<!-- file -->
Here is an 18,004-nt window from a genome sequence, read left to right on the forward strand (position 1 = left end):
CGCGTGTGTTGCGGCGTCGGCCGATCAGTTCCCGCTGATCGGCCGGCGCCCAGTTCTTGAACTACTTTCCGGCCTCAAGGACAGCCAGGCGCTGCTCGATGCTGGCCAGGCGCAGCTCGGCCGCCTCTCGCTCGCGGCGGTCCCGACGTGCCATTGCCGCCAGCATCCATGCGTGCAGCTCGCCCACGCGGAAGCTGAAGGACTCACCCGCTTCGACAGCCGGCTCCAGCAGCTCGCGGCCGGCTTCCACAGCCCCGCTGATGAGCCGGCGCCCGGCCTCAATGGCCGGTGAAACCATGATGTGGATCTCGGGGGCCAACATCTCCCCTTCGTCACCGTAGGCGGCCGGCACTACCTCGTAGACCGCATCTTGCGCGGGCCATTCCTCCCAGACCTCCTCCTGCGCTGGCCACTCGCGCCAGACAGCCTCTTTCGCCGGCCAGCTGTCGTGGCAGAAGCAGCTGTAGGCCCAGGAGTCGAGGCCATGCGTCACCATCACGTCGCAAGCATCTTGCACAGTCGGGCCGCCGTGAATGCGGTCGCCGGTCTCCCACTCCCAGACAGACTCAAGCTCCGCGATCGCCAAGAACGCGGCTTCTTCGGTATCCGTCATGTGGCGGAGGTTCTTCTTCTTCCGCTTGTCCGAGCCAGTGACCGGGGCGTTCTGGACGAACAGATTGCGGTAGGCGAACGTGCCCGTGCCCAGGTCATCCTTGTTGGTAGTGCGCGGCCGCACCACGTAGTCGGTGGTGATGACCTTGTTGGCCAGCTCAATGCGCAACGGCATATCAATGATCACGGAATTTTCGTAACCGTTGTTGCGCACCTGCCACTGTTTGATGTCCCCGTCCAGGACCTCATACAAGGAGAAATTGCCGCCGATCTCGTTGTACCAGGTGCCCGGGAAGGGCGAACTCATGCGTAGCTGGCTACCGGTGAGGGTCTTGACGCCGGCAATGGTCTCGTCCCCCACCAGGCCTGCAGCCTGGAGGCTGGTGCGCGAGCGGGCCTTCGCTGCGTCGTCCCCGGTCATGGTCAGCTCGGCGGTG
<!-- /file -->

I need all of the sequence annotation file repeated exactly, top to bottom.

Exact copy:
Here is an 18,004-nt window from a genome sequence, read left to right on the forward strand (position 1 = left end):
CGCGTGTGTTGCGGCGTCGGCCGATCAGTTCCCGCTGATCGGCCGGCGCCCAGTTCTTGAACTACTTTCCGGCCTCAAGGACAGCCAGGCGCTGCTCGATGCTGGCCAGGCGCAGCTCGGCCGCCTCTCGCTCGCGGCGGTCCCGACGTGCCATTGCCGCCAGCATCCATGCGTGCAGCTCGCCCACGCGGAAGCTGAAGGACTCACCCGCTTCGACAGCCGGCTCCAGCAGCTCGCGGCCGGCTTCCACAGCCCCGCTGATGAGCCGGCGCCCGGCCTCAATGGCCGGTGAAACCATGATGTGGATCTCGGGGGCCAACATCTCCCCTTCGTCACCGTAGGCGGCCGGCACTACCTCGTAGACCGCATCTTGCGCGGGCCATTCCTCCCAGACCTCCTCCTGCGCTGGCCACTCGCGCCAGACAGCCTCTTTCGCCGGCCAGCTGTCGTGGCAGAAGCAGCTGTAGGCCCAGGAGTCGAGGCCATGCGTCACCATCACGTCGCAAGCATCTTGCACAGTCGGGCCGCCGTGAATGCGGTCGCCGGTCTCCCACTCCCAGACAGACTCAAGCTCCGCGATCGCCAAGAACGCGGCTTCTTCGGTATCCGTCATGTGGCGGAGGTTCTTCTTCTTCCGCTTGTCCGAGCCAGTGACCGGGGCGTTCTGGACGAACAGATTGCGGTAGGCGAACGTGCCCGTGCCCAGGTCATCCTTGTTGGTAGTGCGCGGCCGCACCACGTAGTCGGTGGTGATGACCTTGTTGGCCAGCTCAATGCGCAACGGCATATCAATGATCACGGAATTTTCGTAACCGTTGTTGCGCACCTGCCACTGTTTGATGTCCCCGTCCAGGACCTCATACAAGGAGAAATTGCCGCCGATCTCGTTGTACCAGGTGCCCGGGAAGGGCGAACTCATGCGTAGCTGGCTACCGGTGAGGGTCTTGACGCCGGCAATGGTCTCGTCCCCCACCAGGCCTGCAGCCTGGAGGCTGGTGCGCGAGCGGGCCTTCGCTGCGTCGTCCCCGGTCATGGTCAGCTCGGCGGTG